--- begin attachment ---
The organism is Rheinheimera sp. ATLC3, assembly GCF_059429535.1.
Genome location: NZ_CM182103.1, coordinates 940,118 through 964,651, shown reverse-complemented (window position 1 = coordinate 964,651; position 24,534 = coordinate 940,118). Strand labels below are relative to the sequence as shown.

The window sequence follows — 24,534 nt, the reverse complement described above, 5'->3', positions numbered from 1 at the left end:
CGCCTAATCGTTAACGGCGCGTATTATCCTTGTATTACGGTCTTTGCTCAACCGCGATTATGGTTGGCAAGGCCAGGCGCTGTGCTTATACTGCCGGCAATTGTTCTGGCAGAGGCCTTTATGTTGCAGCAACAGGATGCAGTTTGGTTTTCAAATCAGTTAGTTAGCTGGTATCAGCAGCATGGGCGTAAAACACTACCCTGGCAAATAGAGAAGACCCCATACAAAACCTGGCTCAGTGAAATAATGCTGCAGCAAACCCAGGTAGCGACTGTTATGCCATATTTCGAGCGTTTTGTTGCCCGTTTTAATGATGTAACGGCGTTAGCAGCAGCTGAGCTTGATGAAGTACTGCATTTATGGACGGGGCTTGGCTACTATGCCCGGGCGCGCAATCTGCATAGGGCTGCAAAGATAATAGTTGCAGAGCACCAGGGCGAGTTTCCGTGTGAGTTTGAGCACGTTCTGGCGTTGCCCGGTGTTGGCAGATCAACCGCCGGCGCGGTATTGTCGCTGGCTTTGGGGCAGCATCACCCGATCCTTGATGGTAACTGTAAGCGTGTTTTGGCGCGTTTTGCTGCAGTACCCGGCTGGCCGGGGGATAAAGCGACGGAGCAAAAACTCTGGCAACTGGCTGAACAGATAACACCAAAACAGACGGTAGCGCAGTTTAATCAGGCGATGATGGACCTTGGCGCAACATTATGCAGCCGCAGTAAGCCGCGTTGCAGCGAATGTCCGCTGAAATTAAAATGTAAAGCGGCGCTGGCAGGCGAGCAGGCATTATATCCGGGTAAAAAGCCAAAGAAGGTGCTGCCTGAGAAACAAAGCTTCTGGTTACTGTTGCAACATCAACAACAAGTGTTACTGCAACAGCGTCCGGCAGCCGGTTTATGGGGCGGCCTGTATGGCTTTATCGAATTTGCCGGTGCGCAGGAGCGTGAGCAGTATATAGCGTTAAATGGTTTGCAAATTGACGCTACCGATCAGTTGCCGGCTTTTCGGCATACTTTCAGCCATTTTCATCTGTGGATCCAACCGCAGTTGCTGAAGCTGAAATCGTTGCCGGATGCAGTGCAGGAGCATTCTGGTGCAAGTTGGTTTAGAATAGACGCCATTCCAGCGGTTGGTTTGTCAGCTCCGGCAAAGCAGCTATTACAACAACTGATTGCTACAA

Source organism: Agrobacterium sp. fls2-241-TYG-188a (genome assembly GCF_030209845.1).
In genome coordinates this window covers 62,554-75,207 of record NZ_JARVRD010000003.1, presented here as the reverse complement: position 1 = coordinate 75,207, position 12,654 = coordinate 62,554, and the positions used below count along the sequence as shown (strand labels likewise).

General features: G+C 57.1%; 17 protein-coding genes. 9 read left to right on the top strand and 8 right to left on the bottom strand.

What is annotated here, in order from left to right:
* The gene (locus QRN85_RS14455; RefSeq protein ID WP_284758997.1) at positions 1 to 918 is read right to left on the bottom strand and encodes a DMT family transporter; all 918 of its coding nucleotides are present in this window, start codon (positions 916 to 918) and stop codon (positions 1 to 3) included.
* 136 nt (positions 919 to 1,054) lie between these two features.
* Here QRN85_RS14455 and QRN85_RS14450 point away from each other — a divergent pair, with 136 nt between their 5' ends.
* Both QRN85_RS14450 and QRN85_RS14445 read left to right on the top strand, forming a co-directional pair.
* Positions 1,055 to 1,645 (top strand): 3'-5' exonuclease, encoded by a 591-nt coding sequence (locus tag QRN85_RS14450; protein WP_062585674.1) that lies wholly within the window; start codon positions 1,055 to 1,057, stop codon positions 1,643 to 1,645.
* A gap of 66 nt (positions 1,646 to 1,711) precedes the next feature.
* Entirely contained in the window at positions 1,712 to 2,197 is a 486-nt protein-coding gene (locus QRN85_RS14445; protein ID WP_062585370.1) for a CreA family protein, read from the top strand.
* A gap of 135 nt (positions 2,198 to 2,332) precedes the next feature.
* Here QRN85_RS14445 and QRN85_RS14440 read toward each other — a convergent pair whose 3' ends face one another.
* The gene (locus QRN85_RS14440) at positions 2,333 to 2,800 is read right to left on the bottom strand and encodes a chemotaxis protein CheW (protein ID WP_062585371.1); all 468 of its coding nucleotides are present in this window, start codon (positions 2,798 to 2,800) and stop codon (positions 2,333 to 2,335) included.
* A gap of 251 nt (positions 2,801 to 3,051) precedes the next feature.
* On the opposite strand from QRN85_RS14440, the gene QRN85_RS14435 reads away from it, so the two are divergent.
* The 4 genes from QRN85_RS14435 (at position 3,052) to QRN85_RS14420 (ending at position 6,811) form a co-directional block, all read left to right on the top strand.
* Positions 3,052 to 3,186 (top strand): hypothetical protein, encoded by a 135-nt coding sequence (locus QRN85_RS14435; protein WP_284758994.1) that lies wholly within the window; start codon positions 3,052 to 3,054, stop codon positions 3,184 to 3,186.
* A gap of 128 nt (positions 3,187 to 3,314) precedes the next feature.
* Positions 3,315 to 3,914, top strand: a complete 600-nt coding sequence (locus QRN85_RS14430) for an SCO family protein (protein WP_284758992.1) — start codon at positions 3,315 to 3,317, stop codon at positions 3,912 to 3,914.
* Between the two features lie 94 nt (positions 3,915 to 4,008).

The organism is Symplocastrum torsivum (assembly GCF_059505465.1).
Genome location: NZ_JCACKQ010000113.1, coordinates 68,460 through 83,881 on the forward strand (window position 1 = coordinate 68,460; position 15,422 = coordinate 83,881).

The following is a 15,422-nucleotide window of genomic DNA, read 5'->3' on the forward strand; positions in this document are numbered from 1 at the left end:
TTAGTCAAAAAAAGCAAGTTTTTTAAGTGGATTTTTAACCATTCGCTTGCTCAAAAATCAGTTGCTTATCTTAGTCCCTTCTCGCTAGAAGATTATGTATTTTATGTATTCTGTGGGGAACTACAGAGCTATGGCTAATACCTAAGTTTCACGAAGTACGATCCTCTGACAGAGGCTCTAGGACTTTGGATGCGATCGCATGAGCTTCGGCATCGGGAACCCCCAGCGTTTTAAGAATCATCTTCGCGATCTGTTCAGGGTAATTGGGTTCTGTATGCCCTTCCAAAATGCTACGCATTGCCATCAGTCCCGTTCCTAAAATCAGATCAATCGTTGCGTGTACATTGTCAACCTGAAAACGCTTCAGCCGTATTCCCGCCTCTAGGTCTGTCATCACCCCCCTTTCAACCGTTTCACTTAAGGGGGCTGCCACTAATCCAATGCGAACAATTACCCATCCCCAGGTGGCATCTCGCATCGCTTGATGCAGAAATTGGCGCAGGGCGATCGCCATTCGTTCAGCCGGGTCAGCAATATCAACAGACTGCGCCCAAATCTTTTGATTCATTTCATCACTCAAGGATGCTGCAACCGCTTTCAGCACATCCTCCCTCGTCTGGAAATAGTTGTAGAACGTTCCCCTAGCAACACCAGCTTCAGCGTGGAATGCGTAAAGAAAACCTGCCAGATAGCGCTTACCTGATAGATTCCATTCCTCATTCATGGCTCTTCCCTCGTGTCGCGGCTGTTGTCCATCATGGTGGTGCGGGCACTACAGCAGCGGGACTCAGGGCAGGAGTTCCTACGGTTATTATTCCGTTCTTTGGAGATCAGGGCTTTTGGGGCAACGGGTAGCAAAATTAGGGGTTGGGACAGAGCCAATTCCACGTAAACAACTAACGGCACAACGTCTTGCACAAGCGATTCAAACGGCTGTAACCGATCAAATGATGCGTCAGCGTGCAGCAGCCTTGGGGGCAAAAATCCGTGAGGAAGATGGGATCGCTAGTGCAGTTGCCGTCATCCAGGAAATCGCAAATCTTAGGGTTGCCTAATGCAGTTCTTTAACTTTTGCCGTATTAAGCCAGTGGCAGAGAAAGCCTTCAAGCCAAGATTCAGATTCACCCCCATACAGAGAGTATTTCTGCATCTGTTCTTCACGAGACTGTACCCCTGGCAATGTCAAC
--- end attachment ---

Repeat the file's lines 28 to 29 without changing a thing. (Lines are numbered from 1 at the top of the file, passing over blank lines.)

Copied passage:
The following is a 15,422-nucleotide window of genomic DNA, read 5'->3' on the forward strand; positions in this document are numbered from 1 at the left end:
TTAGTCAAAAAAAGCAAGTTTTTTAAGTGGATTTTTAACCATTCGCTTGCTCAAAAATCAGTTGCTTATCTTAGTCCCTTCTCGCTAGAAGATTATGTATTTTATGTATTCTGTGGGGAACTACAGAGCTATGGCTAATACCTAAGTTTCACGAAGTACGATCCTCTGACAGAGGCTCTAGGACTTTGGATGCGATCGCATGAGCTTCGGCATCGGGAACCCCCAGCGTTTTAAGAATCATCTTCGCGATCTGTTCAGGGTAATTGGGTTCTGTATGCCCTTCCAAAATGCTACGCATTGCCATCAGTCCCGTTCCTAAAATCAGATCAATCGTTGCGTGTACATTGTCAACCTGAAAACGCTTCAGCCGTATTCCCGCCTCTAGGTCTGTCATCACCCCCCTTTCAACCGTTTCACTTAAGGGGGCTGCCACTAATCCAATGCGAACAATTACCCATCCCCAGGTGGCATCTCGCATCGCTTGATGCAGAAATTGGCGCAGGGCGATCGCCATTCGTTCAGCCGGGTCAGCAATATCAACAGACTGCGCCCAAATCTTTTGATTCATTTCATCACTCAAGGATGCTGCAACCGCTTTCAGCACATCCTCCCTCGTCTGGAAATAGTTGTAGAACGTTCCCCTAGCAACACCAGCTTCAGCGTGGAATGCGTAAAGAAAACCTGCCAGATAGCGCTTACCTGATAGATTCCATTCCTCATTCATGGCTCTTCCCTCGTGTCGCGGCTGTTGTCCATCATGGTGGTGCGGGCACTACAGCAGCGGGACTCAGGGCAGGAGTTCCTACGGTTATTATTCCGTTCTTTGGAGATCAGGGCTTTTGGGGCAACGGGTAGCAAAATTAGGGGTTGGGACAGAGCCAATTCCACGTAAACAACTAACGGCACAACGTCTTGCACAAGCGATTCAAACGGCTGTAACCGATCAAATGATGCGTCAGCGTGCAGCAGCCTTGGGGGCAAAAATCCGTGAGGAAGATGGGATCGCTAGTGCAGTTGCCGTCATCCAGGAAATCGCAAATCTTAGGGTTGCCTAATGCAGTTCTTTAACTTTTGCCGTATTAAGCCAGTGGCAGAGAAAGCCTTCAAGCCAAGATTCAGATTCACCCCCATACAGAGAGTATTTCTGCATCTGTTCTTCACGAGACTGTACCCCTGGCAATGTCAAC